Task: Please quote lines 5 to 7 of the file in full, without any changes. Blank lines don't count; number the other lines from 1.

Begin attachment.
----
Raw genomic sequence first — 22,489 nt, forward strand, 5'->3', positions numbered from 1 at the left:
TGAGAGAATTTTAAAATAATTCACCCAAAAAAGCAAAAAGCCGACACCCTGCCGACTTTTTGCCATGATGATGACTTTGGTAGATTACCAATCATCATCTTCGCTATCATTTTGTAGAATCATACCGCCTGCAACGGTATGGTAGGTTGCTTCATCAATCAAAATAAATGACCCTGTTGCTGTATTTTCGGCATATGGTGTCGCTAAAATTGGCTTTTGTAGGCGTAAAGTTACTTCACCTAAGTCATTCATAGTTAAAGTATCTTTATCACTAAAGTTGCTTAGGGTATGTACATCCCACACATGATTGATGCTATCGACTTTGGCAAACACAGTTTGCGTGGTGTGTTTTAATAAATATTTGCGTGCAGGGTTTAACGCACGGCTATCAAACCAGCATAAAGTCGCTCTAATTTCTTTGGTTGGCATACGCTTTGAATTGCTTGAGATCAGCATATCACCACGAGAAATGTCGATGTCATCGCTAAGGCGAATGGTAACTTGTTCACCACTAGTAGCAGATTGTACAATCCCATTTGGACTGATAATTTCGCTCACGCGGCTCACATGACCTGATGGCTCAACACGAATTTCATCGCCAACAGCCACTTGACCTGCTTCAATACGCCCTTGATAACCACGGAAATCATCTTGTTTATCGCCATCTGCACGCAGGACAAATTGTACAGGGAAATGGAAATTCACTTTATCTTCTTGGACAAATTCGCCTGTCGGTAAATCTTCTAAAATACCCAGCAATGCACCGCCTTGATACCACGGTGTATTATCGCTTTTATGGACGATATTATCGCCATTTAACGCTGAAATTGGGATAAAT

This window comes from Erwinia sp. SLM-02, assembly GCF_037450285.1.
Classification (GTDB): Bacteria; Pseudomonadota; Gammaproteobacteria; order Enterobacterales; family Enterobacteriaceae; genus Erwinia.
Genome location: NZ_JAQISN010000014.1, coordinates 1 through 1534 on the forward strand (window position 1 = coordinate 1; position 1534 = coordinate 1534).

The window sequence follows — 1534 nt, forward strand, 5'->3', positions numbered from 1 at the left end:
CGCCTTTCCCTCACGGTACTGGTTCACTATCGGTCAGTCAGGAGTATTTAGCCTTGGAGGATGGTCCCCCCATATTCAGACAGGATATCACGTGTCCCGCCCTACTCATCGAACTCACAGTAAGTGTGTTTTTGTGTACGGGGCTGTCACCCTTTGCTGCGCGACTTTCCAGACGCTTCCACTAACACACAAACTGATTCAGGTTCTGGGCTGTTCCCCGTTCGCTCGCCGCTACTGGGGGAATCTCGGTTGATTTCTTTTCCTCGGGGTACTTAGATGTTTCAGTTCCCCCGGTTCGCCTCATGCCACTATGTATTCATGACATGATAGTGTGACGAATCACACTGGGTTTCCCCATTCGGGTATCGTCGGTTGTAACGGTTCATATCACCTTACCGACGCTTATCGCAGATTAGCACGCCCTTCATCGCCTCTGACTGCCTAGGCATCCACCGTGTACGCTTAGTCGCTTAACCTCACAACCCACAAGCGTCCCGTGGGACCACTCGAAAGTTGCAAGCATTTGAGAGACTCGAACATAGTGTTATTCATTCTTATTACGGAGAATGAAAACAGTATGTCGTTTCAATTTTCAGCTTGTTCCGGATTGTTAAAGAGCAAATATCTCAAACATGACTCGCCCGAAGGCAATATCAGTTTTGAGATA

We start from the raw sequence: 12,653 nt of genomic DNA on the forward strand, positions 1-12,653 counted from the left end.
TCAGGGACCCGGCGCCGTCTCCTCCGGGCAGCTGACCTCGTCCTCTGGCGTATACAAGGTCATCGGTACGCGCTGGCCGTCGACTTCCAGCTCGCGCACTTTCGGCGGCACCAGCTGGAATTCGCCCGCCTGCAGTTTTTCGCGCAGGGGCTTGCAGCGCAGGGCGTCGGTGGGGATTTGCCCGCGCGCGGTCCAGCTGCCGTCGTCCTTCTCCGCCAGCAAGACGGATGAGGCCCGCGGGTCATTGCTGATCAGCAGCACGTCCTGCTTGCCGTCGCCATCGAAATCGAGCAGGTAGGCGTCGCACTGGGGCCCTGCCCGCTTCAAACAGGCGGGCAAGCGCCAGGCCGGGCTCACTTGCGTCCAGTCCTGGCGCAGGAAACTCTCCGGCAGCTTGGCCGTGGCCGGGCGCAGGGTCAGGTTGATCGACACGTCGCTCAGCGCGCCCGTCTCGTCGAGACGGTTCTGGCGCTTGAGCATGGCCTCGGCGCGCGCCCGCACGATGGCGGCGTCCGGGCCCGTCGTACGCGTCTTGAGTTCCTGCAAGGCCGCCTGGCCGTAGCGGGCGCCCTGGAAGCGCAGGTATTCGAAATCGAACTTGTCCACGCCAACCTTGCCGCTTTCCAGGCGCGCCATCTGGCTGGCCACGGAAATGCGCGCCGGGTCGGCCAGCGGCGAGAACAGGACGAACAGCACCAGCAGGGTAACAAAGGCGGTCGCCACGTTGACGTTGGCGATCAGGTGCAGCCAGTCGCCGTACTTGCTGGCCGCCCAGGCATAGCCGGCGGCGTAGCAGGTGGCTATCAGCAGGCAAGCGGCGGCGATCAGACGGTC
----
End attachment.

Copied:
Genome location: NZ_JAQISN010000014.1, coordinates 1 through 1534 on the forward strand (window position 1 = coordinate 1; position 1534 = coordinate 1534).

The window sequence follows — 1534 nt, forward strand, 5'->3', positions numbered from 1 at the left end:
CGCCTTTCCCTCACGGTACTGGTTCACTATCGGTCAGTCAGGAGTATTTAGCCTTGGAGGATGGTCCCCCCATATTCAGACAGGATATCACGTGTCCCGCCCTACTCATCGAACTCACAGTAAGTGTGTTTTTGTGTACGGGGCTGTCACCCTTTGCTGCGCGACTTTCCAGACGCTTCCACTAACACACAAACTGATTCAGGTTCTGGGCTGTTCCCCGTTCGCTCGCCGCTACTGGGGGAATCTCGGTTGATTTCTTTTCCTCGGGGTACTTAGATGTTTCAGTTCCCCCGGTTCGCCTCATGCCACTATGTATTCATGACATGATAGTGTGACGAATCACACTGGGTTTCCCCATTCGGGTATCGTCGGTTGTAACGGTTCATATCACCTTACCGACGCTTATCGCAGATTAGCACGCCCTTCATCGCCTCTGACTGCCTAGGCATCCACCGTGTACGCTTAGTCGCTTAACCTCACAACCCACAAGCGTCCCGTGGGACCACTCGAAAGTTGCAAGCATTTGAGAGACTCGAACATAGTGTTATTCATTCTTATTACGGAGAATGAAAACAGTATGTCGTTTCAATTTTCAGCTTGTTCCGGATTGTTAAAGAGCAAATATCTCAAACATGACTCGCCCGAAGGCAATATCAGTTTTGAGATA